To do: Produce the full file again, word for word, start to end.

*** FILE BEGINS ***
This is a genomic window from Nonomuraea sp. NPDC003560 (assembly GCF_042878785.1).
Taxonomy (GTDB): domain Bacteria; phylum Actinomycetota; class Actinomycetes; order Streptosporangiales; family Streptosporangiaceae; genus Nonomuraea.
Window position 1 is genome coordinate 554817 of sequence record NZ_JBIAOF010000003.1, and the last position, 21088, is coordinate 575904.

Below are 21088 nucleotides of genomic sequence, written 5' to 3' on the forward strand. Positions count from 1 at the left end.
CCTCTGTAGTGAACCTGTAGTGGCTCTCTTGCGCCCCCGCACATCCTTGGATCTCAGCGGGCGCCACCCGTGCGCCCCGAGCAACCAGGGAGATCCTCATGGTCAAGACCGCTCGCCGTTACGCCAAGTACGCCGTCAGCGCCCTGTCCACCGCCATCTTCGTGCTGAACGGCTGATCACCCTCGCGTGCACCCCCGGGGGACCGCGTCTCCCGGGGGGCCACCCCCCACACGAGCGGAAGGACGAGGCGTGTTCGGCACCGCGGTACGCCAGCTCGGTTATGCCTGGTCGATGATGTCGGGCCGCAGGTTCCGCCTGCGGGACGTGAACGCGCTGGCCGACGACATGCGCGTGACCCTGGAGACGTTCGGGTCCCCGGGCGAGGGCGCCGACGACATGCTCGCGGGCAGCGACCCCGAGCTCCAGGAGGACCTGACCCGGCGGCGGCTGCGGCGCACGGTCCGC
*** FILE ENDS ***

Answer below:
This is a genomic window from Nonomuraea sp. NPDC003560 (assembly GCF_042878785.1).
Taxonomy (GTDB): domain Bacteria; phylum Actinomycetota; class Actinomycetes; order Streptosporangiales; family Streptosporangiaceae; genus Nonomuraea.
Window position 1 is genome coordinate 554817 of sequence record NZ_JBIAOF010000003.1, and the last position, 21088, is coordinate 575904.

Below are 21088 nucleotides of genomic sequence, written 5' to 3' on the forward strand. Positions count from 1 at the left end.
CCTCTGTAGTGAACCTGTAGTGGCTCTCTTGCGCCCCCGCACATCCTTGGATCTCAGCGGGCGCCACCCGTGCGCCCCGAGCAACCAGGGAGATCCTCATGGTCAAGACCGCTCGCCGTTACGCCAAGTACGCCGTCAGCGCCCTGTCCACCGCCATCTTCGTGCTGAACGGCTGATCACCCTCGCGTGCACCCCCGGGGGACCGCGTCTCCCGGGGGGCCACCCCCCACACGAGCGGAAGGACGAGGCGTGTTCGGCACCGCGGTACGCCAGCTCGGTTATGCCTGGTCGATGATGTCGGGCCGCAGGTTCCGCCTGCGGGACGTGAACGCGCTGGCCGACGACATGCGCGTGACCCTGGAGACGTTCGGGTCCCCGGGCGAGGGCGCCGACGACATGCTCGCGGGCAGCGACCCCGAGCTCCAGGAGGACCTGACCCGGCGGCGGCTGCGGCGCACGGTCCGC